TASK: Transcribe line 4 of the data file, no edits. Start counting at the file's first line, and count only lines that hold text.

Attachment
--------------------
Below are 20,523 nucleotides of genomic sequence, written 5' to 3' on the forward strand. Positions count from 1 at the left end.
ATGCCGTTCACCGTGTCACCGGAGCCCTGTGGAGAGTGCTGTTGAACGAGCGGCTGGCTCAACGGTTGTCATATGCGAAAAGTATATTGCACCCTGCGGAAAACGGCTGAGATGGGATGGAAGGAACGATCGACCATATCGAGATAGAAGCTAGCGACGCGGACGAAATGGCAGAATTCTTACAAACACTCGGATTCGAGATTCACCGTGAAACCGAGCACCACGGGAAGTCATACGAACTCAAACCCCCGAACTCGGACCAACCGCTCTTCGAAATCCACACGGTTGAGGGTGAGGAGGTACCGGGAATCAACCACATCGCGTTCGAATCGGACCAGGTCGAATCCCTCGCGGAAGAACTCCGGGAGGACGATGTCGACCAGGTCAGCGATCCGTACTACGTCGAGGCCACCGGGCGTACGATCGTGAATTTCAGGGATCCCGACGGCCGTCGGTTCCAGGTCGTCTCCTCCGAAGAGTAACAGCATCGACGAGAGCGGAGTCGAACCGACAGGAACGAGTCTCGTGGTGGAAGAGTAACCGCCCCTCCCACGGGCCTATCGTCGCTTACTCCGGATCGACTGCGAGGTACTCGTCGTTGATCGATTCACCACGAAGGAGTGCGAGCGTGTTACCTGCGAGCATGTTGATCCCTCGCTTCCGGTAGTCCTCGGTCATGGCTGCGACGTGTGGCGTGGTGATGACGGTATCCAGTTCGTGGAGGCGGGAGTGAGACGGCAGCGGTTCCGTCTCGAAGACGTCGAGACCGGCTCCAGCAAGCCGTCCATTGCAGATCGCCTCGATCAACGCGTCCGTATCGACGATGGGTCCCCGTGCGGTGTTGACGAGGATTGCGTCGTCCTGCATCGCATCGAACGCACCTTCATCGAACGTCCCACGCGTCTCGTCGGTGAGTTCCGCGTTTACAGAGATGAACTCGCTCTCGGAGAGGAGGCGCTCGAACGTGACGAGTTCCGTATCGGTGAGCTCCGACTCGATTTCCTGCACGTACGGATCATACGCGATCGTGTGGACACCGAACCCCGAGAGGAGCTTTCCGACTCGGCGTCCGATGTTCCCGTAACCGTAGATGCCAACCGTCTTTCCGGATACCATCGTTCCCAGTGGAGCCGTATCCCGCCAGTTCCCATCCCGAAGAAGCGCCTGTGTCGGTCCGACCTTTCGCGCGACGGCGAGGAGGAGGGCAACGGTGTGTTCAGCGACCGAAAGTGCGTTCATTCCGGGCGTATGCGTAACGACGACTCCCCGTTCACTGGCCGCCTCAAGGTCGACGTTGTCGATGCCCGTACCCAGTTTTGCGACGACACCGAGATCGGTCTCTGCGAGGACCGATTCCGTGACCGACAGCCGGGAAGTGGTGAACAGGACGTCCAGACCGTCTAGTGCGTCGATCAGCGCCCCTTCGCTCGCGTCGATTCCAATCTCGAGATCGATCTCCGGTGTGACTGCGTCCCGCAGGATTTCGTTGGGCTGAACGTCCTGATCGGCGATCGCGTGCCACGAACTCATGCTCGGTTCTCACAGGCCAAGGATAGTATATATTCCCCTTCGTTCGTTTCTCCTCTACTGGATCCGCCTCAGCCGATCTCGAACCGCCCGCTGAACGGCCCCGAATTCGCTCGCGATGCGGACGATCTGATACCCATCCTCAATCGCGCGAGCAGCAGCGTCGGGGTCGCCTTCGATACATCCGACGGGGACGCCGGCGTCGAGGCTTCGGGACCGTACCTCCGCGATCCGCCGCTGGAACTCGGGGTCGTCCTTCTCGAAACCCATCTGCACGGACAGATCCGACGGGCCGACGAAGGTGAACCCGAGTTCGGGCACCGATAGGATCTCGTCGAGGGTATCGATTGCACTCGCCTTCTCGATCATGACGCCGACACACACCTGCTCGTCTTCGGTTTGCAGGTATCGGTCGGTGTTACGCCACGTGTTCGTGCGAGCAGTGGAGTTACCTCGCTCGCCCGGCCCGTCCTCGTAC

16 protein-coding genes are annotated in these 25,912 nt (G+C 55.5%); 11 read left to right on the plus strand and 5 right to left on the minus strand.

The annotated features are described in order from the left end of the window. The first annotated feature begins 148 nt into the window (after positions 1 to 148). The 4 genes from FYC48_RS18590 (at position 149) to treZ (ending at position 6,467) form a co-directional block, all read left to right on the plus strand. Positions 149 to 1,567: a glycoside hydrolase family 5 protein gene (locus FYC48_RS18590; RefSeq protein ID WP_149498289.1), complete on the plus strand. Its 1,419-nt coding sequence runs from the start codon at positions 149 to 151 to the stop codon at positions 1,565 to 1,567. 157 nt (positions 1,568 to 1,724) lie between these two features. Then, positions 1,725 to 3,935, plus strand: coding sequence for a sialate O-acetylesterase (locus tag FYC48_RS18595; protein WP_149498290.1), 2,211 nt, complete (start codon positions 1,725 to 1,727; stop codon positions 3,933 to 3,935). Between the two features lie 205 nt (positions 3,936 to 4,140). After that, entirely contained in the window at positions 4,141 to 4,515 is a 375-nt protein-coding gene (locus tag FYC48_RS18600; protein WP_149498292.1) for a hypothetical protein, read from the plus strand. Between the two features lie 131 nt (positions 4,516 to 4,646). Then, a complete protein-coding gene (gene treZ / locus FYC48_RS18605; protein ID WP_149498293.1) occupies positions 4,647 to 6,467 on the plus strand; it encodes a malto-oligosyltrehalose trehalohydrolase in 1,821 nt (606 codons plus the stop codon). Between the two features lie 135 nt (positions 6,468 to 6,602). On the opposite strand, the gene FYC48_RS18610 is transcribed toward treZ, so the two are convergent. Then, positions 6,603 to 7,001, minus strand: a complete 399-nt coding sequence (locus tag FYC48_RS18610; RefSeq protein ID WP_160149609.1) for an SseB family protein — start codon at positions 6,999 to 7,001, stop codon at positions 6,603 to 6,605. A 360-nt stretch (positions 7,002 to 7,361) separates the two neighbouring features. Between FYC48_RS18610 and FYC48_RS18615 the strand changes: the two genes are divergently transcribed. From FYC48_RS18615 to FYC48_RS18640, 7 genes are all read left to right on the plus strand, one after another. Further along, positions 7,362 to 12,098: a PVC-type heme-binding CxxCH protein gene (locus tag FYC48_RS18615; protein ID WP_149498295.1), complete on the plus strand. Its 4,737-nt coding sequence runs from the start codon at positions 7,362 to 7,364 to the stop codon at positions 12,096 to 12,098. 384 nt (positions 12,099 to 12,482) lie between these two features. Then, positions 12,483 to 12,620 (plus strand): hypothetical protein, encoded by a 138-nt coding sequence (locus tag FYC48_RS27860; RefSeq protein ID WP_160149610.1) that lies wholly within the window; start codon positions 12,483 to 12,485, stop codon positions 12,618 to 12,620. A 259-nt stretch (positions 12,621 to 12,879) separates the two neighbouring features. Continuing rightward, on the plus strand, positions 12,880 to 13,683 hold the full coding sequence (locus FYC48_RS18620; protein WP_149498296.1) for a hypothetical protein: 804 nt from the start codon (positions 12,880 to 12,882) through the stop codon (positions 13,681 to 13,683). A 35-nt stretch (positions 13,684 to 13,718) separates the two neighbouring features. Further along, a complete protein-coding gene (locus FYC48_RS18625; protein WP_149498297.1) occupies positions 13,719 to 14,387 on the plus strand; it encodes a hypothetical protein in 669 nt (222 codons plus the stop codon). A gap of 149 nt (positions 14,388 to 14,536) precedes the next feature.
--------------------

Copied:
The annotated features are described in order from the left end of the window. The first annotated feature begins 148 nt into the window (after positions 1 to 148). The 4 genes from FYC48_RS18590 (at position 149) to treZ (ending at position 6,467) form a co-directional block, all read left to right on the plus strand. Positions 149 to 1,567: a glycoside hydrolase family 5 protein gene (locus FYC48_RS18590; RefSeq protein ID WP_149498289.1), complete on the plus strand. Its 1,419-nt coding sequence runs from the start codon at positions 149 to 151 to the stop codon at positions 1,565 to 1,567. 157 nt (positions 1,568 to 1,724) lie between these two features. Then, positions 1,725 to 3,935, plus strand: coding sequence for a sialate O-acetylesterase (locus tag FYC48_RS18595; protein WP_149498290.1), 2,211 nt, complete (start codon positions 1,725 to 1,727; stop codon positions 3,933 to 3,935). Between the two features lie 205 nt (positions 3,936 to 4,140). After that, entirely contained in the window at positions 4,141 to 4,515 is a 375-nt protein-coding gene (locus tag FYC48_RS18600; protein WP_149498292.1) for a hypothetical protein, read from the plus strand. Between the two features lie 131 nt (positions 4,516 to 4,646). Then, a complete protein-coding gene (gene treZ / locus FYC48_RS18605; protein ID WP_149498293.1) occupies positions 4,647 to 6,467 on the plus strand; it encodes a malto-oligosyltrehalose trehalohydrolase in 1,821 nt (606 codons plus the stop codon). Between the two features lie 135 nt (positions 6,468 to 6,602). On the opposite strand, the gene FYC48_RS18610 is transcribed toward treZ, so the two are convergent. Then, positions 6,603 to 7,001, minus strand: a complete 399-nt coding sequence (locus tag FYC48_RS18610; RefSeq protein ID WP_160149609.1) for an SseB family protein — start codon at positions 6,999 to 7,001, stop codon at positions 6,603 to 6,605. A 360-nt stretch (positions 7,002 to 7,361) separates the two neighbouring features. Between FYC48_RS18610 and FYC48_RS18615 the strand changes: the two genes are divergently transcribed. From FYC48_RS18615 to FYC48_RS18640, 7 genes are all read left to right on the plus strand, one after another. Further along, positions 7,362 to 12,098: a PVC-type heme-binding CxxCH protein gene (locus tag FYC48_RS18615; protein ID WP_149498295.1), complete on the plus strand. Its 4,737-nt coding sequence runs from the start codon at positions 7,362 to 7,364 to the stop codon at positions 12,096 to 12,098. 384 nt (positions 12,099 to 12,482) lie between these two features. Then, positions 12,483 to 12,620 (plus strand): hypothetical protein, encoded by a 138-nt coding sequence (locus tag FYC48_RS27860; RefSeq protein ID WP_160149610.1) that lies wholly within the window; start codon positions 12,483 to 12,485, stop codon positions 12,618 to 12,620. A 259-nt stretch (positions 12,621 to 12,879) separates the two neighbouring features. Continuing rightward, on the plus strand, positions 12,880 to 13,683 hold the full coding sequence (locus FYC48_RS18620; protein WP_149498296.1) for a hypothetical protein: 804 nt from the start codon (positions 12,880 to 12,882) through the stop codon (positions 13,681 to 13,683). A 35-nt stretch (positions 13,684 to 13,718) separates the two neighbouring features. Further along, a complete protein-coding gene (locus FYC48_RS18625; protein WP_149498297.1) occupies positions 13,719 to 14,387 on the plus strand; it encodes a hypothetical protein in 669 nt (222 codons plus the stop codon). A gap of 149 nt (positions 14,388 to 14,536) precedes the next feature.